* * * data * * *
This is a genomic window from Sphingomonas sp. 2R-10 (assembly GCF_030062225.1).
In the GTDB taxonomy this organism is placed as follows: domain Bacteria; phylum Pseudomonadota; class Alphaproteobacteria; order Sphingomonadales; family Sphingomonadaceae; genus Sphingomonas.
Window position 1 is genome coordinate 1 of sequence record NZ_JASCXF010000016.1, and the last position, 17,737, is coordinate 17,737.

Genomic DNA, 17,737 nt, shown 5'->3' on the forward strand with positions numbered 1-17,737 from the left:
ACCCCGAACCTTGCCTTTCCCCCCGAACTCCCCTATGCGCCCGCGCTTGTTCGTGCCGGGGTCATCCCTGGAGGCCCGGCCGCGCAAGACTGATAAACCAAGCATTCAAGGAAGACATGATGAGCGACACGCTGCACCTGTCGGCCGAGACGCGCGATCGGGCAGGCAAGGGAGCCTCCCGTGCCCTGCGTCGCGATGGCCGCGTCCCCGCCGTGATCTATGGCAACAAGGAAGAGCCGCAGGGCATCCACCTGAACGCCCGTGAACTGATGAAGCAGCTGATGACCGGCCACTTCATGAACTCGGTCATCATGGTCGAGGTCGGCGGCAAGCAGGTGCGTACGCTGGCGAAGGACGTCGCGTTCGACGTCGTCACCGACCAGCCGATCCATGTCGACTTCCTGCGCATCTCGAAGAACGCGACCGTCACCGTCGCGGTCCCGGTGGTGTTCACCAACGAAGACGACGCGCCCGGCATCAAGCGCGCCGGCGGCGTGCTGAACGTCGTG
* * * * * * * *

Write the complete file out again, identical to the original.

This is a genomic window from Sphingomonas sp. 2R-10 (assembly GCF_030062225.1).
In the GTDB taxonomy this organism is placed as follows: domain Bacteria; phylum Pseudomonadota; class Alphaproteobacteria; order Sphingomonadales; family Sphingomonadaceae; genus Sphingomonas.
Window position 1 is genome coordinate 1 of sequence record NZ_JASCXF010000016.1, and the last position, 17,737, is coordinate 17,737.

Genomic DNA, 17,737 nt, shown 5'->3' on the forward strand with positions numbered 1-17,737 from the left:
ACCCCGAACCTTGCCTTTCCCCCCGAACTCCCCTATGCGCCCGCGCTTGTTCGTGCCGGGGTCATCCCTGGAGGCCCGGCCGCGCAAGACTGATAAACCAAGCATTCAAGGAAGACATGATGAGCGACACGCTGCACCTGTCGGCCGAGACGCGCGATCGGGCAGGCAAGGGAGCCTCCCGTGCCCTGCGTCGCGATGGCCGCGTCCCCGCCGTGATCTATGGCAACAAGGAAGAGCCGCAGGGCATCCACCTGAACGCCCGTGAACTGATGAAGCAGCTGATGACCGGCCACTTCATGAACTCGGTCATCATGGTCGAGGTCGGCGGCAAGCAGGTGCGTACGCTGGCGAAGGACGTCGCGTTCGACGTCGTCACCGACCAGCCGATCCATGTCGACTTCCTGCGCATCTCGAAGAACGCGACCGTCACCGTCGCGGTCCCGGTGGTGTTCACCAACGAAGACGACGCGCCCGGCATCAAGCGCGCCGGCGGCGTGCTGAACGTCGTG